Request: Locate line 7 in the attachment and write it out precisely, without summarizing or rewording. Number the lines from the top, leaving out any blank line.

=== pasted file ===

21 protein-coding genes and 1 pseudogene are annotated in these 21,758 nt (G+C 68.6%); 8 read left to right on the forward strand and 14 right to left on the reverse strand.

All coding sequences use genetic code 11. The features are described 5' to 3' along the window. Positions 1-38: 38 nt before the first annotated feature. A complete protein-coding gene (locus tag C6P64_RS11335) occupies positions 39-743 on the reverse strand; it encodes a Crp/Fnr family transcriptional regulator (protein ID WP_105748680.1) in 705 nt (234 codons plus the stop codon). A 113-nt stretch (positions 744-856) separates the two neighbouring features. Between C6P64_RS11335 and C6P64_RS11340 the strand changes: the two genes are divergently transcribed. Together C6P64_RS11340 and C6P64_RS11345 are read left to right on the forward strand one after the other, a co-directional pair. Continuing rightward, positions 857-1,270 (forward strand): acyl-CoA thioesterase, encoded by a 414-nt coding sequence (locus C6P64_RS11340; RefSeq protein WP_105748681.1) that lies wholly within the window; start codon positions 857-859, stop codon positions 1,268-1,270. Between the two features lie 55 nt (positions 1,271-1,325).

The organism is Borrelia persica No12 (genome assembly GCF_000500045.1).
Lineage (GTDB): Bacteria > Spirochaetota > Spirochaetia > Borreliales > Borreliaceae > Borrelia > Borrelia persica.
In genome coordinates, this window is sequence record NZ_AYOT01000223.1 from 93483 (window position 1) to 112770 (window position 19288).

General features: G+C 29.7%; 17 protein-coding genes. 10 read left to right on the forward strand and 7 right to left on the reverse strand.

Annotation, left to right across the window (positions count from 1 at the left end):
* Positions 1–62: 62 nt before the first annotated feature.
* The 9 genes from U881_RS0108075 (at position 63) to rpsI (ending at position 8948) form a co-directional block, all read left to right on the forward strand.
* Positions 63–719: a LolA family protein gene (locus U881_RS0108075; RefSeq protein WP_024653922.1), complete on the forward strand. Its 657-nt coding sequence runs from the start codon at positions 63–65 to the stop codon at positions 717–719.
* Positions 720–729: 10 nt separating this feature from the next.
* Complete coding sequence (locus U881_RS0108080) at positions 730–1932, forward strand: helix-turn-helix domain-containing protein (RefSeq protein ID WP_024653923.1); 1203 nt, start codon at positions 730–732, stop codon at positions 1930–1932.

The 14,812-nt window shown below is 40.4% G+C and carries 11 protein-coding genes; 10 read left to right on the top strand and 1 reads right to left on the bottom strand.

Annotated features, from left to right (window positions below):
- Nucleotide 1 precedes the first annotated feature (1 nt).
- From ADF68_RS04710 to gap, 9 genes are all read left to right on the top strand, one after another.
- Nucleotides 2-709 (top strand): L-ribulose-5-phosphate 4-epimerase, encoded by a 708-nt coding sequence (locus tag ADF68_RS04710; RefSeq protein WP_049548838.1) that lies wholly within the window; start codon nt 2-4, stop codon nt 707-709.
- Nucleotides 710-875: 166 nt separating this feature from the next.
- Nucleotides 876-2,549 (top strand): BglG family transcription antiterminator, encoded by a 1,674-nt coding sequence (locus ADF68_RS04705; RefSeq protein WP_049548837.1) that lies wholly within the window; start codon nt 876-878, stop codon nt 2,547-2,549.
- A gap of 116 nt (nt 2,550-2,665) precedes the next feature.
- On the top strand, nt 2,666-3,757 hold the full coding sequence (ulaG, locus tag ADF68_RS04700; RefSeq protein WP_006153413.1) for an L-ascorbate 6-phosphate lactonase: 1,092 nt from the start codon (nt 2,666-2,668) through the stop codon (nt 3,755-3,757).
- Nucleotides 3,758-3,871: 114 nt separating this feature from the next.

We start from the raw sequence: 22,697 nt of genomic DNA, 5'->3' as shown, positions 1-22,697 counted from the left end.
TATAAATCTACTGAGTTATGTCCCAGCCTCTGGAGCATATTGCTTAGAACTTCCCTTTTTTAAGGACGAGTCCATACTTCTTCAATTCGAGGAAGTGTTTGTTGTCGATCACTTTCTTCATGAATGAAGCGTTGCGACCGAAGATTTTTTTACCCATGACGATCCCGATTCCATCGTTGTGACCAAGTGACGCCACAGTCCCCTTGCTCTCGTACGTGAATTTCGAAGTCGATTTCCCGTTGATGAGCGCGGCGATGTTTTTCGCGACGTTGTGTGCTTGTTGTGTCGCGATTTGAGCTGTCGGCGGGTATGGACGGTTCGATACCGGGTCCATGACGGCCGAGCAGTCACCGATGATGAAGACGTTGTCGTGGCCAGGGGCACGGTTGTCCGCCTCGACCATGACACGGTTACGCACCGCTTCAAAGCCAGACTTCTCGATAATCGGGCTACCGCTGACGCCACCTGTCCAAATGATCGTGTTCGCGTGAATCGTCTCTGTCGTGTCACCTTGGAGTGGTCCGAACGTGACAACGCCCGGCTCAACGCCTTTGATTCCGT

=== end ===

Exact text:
Annotation, left to right across the window (positions count from 1 at the left end):